Vaccine-resistant Americans are turning to the treatment with a zeal that has, at times, mystified their doctors, chasing down lengthy infusions after rejecting vaccines that cost one-hundredth as much. Orders have exploded so quickly this summer — to 168,000 doses per week in late August, up from 27,000 in July — that the Biden administration warned states this week of a dwindling national supply.
The federal government, which was already covering the cost of the treatment — currently about $2,100 per dose — has now taken over its distribution as well. For the coming weeks, the government has told states to expect scaled-back shipments because of the looming shortages.
With seven Southern states accounting for 70 percent of orders, the new process has unsettled some of their governors, who have made the antibody treatment central to their strategy for enduring a catastrophic wave of the Delta variant.
More supplies are on the way. The federal government bought 1.8 million more doses this week, expected to arrive in the fall and winter. But for now, some hospitals are uncertain of supplies, state health officials said, even as patients keep searching for doses.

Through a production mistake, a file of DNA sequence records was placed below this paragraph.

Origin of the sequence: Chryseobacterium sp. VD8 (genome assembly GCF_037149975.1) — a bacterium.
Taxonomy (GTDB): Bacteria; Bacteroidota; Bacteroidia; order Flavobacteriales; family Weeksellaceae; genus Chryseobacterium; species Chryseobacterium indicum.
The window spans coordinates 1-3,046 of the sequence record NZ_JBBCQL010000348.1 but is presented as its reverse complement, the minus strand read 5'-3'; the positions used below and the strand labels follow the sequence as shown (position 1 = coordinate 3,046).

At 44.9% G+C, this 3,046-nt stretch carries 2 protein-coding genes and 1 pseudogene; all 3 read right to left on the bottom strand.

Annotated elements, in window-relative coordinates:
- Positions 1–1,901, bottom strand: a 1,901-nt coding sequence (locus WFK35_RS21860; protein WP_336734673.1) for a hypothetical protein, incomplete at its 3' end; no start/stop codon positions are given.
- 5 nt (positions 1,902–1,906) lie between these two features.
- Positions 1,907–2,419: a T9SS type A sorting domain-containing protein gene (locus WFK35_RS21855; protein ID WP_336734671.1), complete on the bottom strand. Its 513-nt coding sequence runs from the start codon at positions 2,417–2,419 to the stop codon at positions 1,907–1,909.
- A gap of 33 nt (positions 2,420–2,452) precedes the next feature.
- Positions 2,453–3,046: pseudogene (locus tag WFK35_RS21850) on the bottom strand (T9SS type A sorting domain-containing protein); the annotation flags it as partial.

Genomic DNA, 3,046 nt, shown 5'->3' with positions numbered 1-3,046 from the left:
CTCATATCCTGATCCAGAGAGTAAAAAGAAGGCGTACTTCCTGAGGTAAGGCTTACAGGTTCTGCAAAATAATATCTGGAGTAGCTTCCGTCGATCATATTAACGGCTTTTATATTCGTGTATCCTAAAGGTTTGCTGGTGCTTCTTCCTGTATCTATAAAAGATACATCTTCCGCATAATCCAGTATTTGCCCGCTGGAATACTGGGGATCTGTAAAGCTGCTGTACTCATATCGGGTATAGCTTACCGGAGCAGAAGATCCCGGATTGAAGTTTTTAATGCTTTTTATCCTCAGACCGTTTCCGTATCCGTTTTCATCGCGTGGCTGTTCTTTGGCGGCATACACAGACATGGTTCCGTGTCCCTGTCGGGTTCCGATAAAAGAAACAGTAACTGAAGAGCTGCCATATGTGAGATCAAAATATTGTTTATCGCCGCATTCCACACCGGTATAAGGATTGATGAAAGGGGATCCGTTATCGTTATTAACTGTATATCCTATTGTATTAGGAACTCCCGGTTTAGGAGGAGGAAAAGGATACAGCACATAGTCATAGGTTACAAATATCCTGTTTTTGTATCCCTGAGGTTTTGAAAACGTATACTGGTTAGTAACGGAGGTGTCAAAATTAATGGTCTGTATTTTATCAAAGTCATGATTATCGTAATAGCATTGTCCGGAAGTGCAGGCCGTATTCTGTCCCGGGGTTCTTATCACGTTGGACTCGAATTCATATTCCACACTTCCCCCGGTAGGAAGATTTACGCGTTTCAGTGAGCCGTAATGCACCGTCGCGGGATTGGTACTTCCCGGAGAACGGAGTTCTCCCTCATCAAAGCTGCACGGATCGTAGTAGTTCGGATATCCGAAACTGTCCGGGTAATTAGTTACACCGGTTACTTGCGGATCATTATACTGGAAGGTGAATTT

“We have providers struggling to get the necessary product,” Kody Kinsley, who leads operations for North Carolina’s Covid-19 response, said in an interview. “I think what has happened is a classic logistics issue, where all of a sudden there’s much more demand.”
Amid a din of antivaccine falsehoods, monoclonal antibodies have become the rare coronavirus medicine to achieve near-universal acceptance. Championed by mainstream doctors and conservative radio hosts alike, the infusions have kept the country’s death toll — 2,000 per day and climbing — from soaring even higher.
And after months of work by President Biden and Southern governors to promote the treatments, they have won the affection of vaccine refusers who said that the terrors and uncertainties of actually getting Covid had made them desperate for an antidote.
“The people you love, you trust, nobody said anything negative about it,” Mr. Jones said of the antibody treatment. “And I’ve heard nothing but negative things about the side effects of the vaccine and how quickly it was developed.”